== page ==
And let us offer a final point of clarification: this season is not the sole referendum on this offensive staff. If you look at the whole of Coach Shaw’s body of work, and you accept his own premise that “all the fingers point to” him ultimately with regard to the offense, then it is fair to call every aspect of what this team does on that side of the ball into question. Here are Stanford’s ranks in offensive points per drive since 2012: 71, 30, 50, 2, 118. At best, the track record is uneven.
For the record: Power running is absolutely the right philosophy for Stanford. The West Coast Offense is very much aligned to players with Stanford’s skill set. What needs to be scrutinized is the pedagogy and the scaffolding. The truth of the matter is that all teams essentially have all the same plays. The biggest variation between the WCO, the “route tree” system, and the Erhardt-Perkins system (covered brilliantly in Chris B. Brown’s book Smart Football) is the way information is conveyed from coaches to quarterbacks and from quarterbacks to the players. There are more nuances than that, but fundamentally, that is the primary distinction.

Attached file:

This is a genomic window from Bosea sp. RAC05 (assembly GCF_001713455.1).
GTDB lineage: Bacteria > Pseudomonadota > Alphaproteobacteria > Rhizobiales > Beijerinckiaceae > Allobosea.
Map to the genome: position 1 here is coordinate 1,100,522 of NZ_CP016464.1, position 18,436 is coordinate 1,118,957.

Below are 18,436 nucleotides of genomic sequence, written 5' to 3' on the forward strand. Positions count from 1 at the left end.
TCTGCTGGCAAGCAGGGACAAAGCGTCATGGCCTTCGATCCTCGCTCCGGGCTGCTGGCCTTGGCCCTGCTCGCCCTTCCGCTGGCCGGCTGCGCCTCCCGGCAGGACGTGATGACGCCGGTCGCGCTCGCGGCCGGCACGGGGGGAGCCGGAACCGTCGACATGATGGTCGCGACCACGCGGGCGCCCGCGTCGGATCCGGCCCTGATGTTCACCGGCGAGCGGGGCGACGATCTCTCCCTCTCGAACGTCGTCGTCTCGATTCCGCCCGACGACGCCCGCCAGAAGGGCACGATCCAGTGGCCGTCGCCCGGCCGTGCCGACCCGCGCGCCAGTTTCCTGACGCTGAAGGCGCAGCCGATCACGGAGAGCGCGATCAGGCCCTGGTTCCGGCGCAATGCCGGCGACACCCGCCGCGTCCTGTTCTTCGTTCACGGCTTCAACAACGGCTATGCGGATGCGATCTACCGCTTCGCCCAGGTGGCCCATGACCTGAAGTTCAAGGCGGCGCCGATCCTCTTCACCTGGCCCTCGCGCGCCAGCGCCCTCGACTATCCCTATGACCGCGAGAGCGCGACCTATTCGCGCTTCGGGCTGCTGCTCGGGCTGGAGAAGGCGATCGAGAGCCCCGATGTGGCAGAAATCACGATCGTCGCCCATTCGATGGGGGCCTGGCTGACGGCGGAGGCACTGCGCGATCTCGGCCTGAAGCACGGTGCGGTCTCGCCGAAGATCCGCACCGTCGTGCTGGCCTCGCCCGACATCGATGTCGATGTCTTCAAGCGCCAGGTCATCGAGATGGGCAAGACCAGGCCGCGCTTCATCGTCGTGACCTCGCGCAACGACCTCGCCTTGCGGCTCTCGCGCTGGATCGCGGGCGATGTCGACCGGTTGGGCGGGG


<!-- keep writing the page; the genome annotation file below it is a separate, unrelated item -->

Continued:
Come the offseason, Stanford’s staff needs to take a hard look at who’s doing what on offense and how information is being conveyed to the players. For now, it needs to take a hard look at its quarterback options. All its options, for the sake of both 2016 and the years to come.